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  1. Globalized Parochialism: Consequences of English as Lingua Franca in Philosophy of Science.Gereon Wolters - 2015 - International Studies in the Philosophy of Science 29 (2):189-200.
    In recent decades, English has become the uncontestable lingua franca of philosophy of science and of most other areas of philosophy and of the humanities. To have a lingua franca produces enormous benefits for the entire scientific community. The price for those benefits, however, is paid almost exclusively by non-native speakers of English. Section 1 identifies three asymmetries that individual NoNES researchers encounter: ‘publication asymmetry’, ‘resources asymmetry’, and ‘team asymmetry’. Section 2 deals with ‘globalized parochialism asymmetry’: thanks to English being (...)
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  • Is There a Cultural Barrier Between Historical Epistemology and Analytic Philosophy of Science?Anastasios Brenner - 2015 - International Studies in the Philosophy of Science 29 (2):201-214.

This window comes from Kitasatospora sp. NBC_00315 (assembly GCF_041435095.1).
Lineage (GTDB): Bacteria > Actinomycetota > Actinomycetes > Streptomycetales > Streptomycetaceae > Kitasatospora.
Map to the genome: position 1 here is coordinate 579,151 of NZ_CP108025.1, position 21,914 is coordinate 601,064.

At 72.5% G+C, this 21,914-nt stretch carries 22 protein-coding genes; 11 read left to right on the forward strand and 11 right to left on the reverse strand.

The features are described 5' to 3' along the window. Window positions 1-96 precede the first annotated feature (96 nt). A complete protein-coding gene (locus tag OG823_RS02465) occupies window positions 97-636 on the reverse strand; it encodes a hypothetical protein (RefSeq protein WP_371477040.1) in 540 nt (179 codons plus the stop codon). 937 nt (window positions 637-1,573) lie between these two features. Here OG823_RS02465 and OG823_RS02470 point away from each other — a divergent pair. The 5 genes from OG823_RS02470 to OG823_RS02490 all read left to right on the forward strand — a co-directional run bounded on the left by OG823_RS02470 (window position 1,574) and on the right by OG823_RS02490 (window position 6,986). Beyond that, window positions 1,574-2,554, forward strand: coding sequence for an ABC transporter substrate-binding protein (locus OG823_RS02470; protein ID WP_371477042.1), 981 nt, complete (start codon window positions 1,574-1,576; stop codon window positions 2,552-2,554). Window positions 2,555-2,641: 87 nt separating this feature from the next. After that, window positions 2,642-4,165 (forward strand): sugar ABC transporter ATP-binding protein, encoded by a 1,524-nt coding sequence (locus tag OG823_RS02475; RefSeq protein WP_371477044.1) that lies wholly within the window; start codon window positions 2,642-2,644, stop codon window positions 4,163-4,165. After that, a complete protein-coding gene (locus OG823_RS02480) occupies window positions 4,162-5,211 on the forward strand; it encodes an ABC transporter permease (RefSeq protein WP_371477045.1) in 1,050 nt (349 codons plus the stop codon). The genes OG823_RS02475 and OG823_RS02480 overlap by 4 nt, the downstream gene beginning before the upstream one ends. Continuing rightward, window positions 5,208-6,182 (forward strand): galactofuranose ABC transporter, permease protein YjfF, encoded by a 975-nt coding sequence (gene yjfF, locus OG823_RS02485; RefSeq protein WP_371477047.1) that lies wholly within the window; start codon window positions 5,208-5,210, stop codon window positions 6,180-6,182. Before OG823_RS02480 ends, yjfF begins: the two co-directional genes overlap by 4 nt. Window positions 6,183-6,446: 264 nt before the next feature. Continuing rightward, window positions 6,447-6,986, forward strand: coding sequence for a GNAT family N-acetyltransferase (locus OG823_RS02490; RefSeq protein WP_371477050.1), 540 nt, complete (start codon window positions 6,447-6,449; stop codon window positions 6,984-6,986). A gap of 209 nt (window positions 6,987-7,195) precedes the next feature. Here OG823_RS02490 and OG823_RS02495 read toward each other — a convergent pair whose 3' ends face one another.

One of the difficulties facing the philosopher of science today is the divide between historical epistemology and analytic philosophy of science. For over half a century these two traditions have followed independent and divergent paths. Historical epistemology, which originated in France in the early twentieth century, has recently been reformulated by a number of scholars such as Lorraine Daston, Ian Hacking, and Hans-Jörg Rheinberger. Elaborating novel historical methods, they seek to provide answers to major questions in the field. In the (...)
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